Ace — or “Crazy” Ace, as he has been referred to since joining the clan — is a 15-month old Jack Russell terrier mix I adopted from Petsmart in Henderson, Nev., a few months ago. He is equal parts rambunctious and energetic, while sadly also showing signs of previous abuse and neglect. Jack Russell’s can be incredibly tough to train/control due to their high intelligence and abundance of energy. But to release one to the streets, like this little 16-pounder was, is just plain dumb.

Ace with his duck and frisbee. Unfortunately neither toy lasted more than 10 days.
Ace with his duck and frisbee. Unfortunately neither toy lasted more than 10 days.

After I adopted Ace we had some trying moments. Since he was turned out by a previous owner and then caged as a rescue, he was used to going potty wherever and whenever. No part of my house was safe for awhile. He also was incredibly good at tearing stuff up. In his first few weeks he destroyed a pair of Beats headphones (which cost more than his adoption), a backpack, two rugs, three door stops, so many toys I’ve lost count and a workbook for a class I was taking.

He has the agility of a cat. I have found him standing on my high kitchen table stealing a Kings Hawaiian roll and also on my desk. He bounces through the house like the combination of a roadrunner and a kangaroo. He loves to chase toys, the squeakier the better.

Ace doesn’t like to be kenneled up. Even though the ‘kennel’ in my house means two 10-foot hallways with all his toys and bowl of water while I go to work.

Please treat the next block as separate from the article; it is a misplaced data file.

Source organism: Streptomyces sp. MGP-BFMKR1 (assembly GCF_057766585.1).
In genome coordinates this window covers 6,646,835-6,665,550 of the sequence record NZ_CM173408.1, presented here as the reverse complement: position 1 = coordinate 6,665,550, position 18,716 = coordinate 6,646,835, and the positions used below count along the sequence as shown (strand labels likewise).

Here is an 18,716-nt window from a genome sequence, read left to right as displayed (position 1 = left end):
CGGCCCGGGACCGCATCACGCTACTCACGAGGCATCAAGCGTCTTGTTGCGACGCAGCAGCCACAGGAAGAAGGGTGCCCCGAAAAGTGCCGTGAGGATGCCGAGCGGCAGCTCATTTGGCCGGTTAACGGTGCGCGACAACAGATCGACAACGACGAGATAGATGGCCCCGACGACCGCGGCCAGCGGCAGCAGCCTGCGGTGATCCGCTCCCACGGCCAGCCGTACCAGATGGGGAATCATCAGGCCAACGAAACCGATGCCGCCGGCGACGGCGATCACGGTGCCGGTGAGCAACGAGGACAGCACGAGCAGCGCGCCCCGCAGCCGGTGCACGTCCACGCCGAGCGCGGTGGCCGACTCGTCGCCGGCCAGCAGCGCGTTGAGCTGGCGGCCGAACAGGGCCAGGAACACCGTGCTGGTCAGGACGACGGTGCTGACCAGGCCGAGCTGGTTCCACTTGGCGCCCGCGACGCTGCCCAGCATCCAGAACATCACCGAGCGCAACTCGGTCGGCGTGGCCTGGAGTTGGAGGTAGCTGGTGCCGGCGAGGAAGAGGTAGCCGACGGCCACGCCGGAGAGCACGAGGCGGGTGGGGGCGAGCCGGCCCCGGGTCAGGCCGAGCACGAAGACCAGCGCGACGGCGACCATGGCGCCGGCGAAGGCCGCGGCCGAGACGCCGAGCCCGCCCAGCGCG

There are times when he has frustrated me beyond belief. I couldn’t get him to go in the kennel so I could go to work. By his thinking if he never went in the kennel I would never leave. When I would pick him up to carry him there, he would piddle on the couch/floor.

But just when I thought he might have to be re-homed to someone with more patience and more time, Ace started to show signs of figuring it all out.

It’s quite obvious that his original home was fraught with punishment and yelling. A dog as strong and brave as a Jack Russell should not roll over on his back, play dead and pee himself when he’s yelled at for a misdeed. It was a sad sight to see. I completely switched my training to no punishment at all. Even when he does something wrong like destroy two rugs and a roll of toilet paper in my hall bathroom I just tell him its okay. It was my fault for leaving the door open and tempting him.

Ace likes it when I am home with him.
Ace likes it when I am home with him.